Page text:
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Korea, Alive with Moving PicturesExploring the history of Korean animations
Kim Yu-jin  |  yujinanne@yonsei.ac.kr
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승인 2016.05.10  14:15:48
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THE WORD “animation” usually reminds people either Disney movies from the United States or anime from Japan. Compared to these two countries, Korea seems to have no place to stand in the competitive market of animations. Even though the animation industry in Korea has the potential to grow as much as its foreign counterparts, lack of governmental support has inhibited its development. For instance, while Korean animation industries receive financial support for about 10% of the production costs, European industries receive support for up to 40~50%. Nevertheless, the business in Korea has continued to grow slowly, yet steadily, and produced a number of successful hits.
 
1950s: the beginning
   The history of Korean animation started with commercial films for drinks, alcohol, toothpaste and medicine. The very first of those films was an advertisement made by OB Beer (Dongyang Beer at the time) in 1956, which consisted of a six-second black-and-white animation where a camel carried two bottles of OB Si-nal-ko (a soft drink produced by OB Beer) on its back while crossing the desert. At the end, the phrase “Drink OB Si-nal-ko when you are thirsty” appeared on the screen. Besides this drink, other products including Lucky Toothpaste and Whal Myung Su (a popular digestive medicine in Korea) were advertised using animations. During the 1950s, Korean animations were still only used for commercial purposes, and were marked by coarse drawings mostly depicted in black-and-white.
 
1960s: the first animated movie
   The most frequently recalled animated commercial film from the ‘60s is undoubtedly the “Jinro Soju Paradise.” In this commercial, sailors arrive at a tropical island where beautiful dancing girls hand them bottles of Jinro soju (a type of alcohol popular in South Korea), which they happily drink together. “Jinro Soju Paradise” was imprinted so strongly in people’s memory that although the commercial film of OB Si-nal-ko was the first animation produced in Korea, many acknowledge the former as the first animated commercial.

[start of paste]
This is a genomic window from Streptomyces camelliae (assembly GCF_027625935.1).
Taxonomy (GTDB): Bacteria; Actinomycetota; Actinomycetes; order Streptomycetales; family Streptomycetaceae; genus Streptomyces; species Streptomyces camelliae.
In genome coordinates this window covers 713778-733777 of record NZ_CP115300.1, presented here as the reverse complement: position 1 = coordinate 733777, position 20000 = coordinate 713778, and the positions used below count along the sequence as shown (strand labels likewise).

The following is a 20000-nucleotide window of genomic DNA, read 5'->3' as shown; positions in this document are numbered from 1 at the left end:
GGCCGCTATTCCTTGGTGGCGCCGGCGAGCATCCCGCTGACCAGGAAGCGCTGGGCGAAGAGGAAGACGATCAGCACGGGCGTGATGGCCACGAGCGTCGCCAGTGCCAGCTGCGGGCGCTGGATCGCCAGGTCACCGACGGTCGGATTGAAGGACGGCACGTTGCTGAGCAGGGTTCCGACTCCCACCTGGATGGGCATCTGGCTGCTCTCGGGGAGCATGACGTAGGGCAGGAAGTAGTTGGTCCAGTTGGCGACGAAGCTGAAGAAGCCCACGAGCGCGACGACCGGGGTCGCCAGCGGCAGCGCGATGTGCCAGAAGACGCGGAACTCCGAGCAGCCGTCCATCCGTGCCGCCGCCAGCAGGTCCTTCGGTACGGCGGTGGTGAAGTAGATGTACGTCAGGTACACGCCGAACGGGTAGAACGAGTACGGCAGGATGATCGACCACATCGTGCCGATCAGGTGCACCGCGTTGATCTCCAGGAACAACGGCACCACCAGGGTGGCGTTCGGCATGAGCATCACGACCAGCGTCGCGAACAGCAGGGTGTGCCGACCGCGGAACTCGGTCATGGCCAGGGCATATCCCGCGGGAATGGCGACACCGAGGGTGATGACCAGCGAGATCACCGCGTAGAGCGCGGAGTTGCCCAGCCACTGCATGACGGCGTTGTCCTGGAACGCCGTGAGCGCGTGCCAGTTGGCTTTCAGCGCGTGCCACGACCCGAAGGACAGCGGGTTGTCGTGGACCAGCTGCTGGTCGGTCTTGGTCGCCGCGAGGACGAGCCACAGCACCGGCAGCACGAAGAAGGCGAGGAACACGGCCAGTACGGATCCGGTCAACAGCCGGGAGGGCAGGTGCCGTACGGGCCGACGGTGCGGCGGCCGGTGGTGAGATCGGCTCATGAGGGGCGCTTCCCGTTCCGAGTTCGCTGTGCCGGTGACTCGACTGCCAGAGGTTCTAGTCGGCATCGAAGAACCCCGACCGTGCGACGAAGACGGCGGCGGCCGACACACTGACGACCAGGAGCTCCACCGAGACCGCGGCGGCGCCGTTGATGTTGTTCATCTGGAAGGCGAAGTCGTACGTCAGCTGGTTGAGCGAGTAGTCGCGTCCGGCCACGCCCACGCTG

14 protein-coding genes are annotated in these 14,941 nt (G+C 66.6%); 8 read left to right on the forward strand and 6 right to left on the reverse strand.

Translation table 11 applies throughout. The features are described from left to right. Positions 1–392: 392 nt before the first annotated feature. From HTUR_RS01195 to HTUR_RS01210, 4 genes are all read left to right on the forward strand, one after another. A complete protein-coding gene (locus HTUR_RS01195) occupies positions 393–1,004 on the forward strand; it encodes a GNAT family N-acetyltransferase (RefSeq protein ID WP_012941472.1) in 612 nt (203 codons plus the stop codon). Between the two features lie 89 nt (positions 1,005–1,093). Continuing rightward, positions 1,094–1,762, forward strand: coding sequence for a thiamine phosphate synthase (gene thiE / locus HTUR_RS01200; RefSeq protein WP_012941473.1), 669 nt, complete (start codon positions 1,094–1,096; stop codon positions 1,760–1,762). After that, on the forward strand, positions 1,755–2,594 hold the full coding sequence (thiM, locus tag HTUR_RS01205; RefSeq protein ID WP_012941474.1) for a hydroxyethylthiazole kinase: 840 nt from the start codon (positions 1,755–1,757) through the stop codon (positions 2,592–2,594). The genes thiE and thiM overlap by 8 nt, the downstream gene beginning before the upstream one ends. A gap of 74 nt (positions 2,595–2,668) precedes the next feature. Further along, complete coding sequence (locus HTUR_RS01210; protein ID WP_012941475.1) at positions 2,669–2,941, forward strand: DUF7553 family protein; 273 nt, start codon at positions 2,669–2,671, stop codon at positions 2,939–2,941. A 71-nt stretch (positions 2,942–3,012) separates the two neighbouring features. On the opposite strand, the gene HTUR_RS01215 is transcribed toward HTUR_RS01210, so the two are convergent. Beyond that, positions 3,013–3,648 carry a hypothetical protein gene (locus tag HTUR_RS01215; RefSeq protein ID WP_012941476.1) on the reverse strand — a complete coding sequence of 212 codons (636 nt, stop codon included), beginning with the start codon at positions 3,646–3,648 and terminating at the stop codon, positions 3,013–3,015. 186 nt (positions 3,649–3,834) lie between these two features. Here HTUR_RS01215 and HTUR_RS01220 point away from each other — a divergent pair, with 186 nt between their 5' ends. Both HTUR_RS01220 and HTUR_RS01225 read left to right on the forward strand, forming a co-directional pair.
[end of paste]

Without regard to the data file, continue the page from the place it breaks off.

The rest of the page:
Meanwhile, the first full-length animated film created in Korea was Hong Gildong (1967), based on a traditional folktale. Hong Gildong was directed by Shin Dong-heon, an animation director who also made the well-known Jinro Soju Paradise. Even though Hong Gildong was made in adverse conditions with little financial support, it achieved a huge success, attracting an audience of a couple hundred thousand people.
 
1970s: Robot Tae-kwon V revives the industry
 With the success of Hong Gildong, the Korean animation industry was off to a great start. However, a conflict between Shin and Se-gi-sang-sa, the leading production company at the time, resulted in Shin leaving the animated film business. Although the production company endeavored to create another hit, nothing achieved the same level of success as did Hong Gildong. In addition, due to the sudden increase in import of foreign animation TV shows during this period, the domestic animation industry fell into economic depression.